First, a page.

Intense winter storms have slowed road traffic to a crawl in the northeastern U.S., and this includes commercial deliveries of automotive parts. Automotive News reports that because of a lack of staff and supplies, numerous North American plants have halted production schedules as blizzards roar through the Northeast and Midwest.
Icy roads lead to missed shifts, parts shortages
First shifts at 12 Chrysler plants were called off because of parts shortages, although some later shifts began on schedule. Four Ford plants suffered from similar shortages, while trucks have had a difficult time reaching Subaru and Toyota plants because of road conditions. While no reports of parts shortages have come out of General Motors or Honda, the automakers admit it could become an issue if blizzard conditions persist.
According to Neil De Koker, CEO of the Original Equipment Supplier Association, delivery of parts is indeed the problem, as opposed to production.
“A number of parts are just-in-time delivery and even if you are making parts, if the roads are bad, it’s difficult to get it delivered,” he said.
Winter storms in and around Indiana and Ohio – accompanied by freezing rain – have been particularly troublesome for automotive plants in the Midwest. Yet other auto parts suppliers like Robert Bosch, LLC, the U.S. arm of German parent company Robert Bosch GmhH, are up and running in Charleston, S.C., and Farmington Hills, Mich. The speed of part delivery depends entirely upon where customers are located in relation to the blizzards, said company spokeswoman Becky MacDonald.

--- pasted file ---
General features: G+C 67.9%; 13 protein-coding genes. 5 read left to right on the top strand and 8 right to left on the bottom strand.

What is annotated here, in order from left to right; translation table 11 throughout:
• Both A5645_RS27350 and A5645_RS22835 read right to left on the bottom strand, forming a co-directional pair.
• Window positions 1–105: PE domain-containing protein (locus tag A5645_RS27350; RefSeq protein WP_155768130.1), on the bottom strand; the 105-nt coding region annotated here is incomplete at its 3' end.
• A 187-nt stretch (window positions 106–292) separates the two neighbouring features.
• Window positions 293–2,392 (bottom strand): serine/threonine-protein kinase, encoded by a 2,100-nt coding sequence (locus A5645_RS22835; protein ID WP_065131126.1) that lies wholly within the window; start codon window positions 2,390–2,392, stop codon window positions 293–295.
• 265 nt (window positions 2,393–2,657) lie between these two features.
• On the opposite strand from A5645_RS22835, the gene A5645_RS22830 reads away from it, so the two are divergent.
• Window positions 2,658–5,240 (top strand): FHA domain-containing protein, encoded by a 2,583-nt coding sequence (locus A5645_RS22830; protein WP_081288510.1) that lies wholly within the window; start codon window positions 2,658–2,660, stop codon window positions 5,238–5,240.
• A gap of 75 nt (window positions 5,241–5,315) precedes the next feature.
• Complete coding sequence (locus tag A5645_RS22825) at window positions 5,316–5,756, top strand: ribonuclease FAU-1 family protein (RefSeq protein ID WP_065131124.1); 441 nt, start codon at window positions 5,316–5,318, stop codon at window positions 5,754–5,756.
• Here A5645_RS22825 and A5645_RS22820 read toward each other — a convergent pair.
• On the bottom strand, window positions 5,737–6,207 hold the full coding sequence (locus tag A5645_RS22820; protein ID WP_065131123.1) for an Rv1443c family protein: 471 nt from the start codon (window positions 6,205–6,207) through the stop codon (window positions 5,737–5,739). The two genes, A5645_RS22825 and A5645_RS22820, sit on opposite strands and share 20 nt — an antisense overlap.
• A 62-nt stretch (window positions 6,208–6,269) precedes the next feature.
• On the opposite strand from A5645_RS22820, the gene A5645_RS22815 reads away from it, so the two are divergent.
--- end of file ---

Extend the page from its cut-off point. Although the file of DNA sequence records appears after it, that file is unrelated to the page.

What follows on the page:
Snow day is catch-up day
Northeast and Midwest blizzards have made going outside tough for everyone, but De Koker told Automotive News that there could be a positive way of looking at the run of extreme winter weather. Some suppliers may be behind on production. Many auto plants were already facing parts shortages before the storms, so the freeze in the action is a frosty blessing in disguise.
The definition of being snowed in
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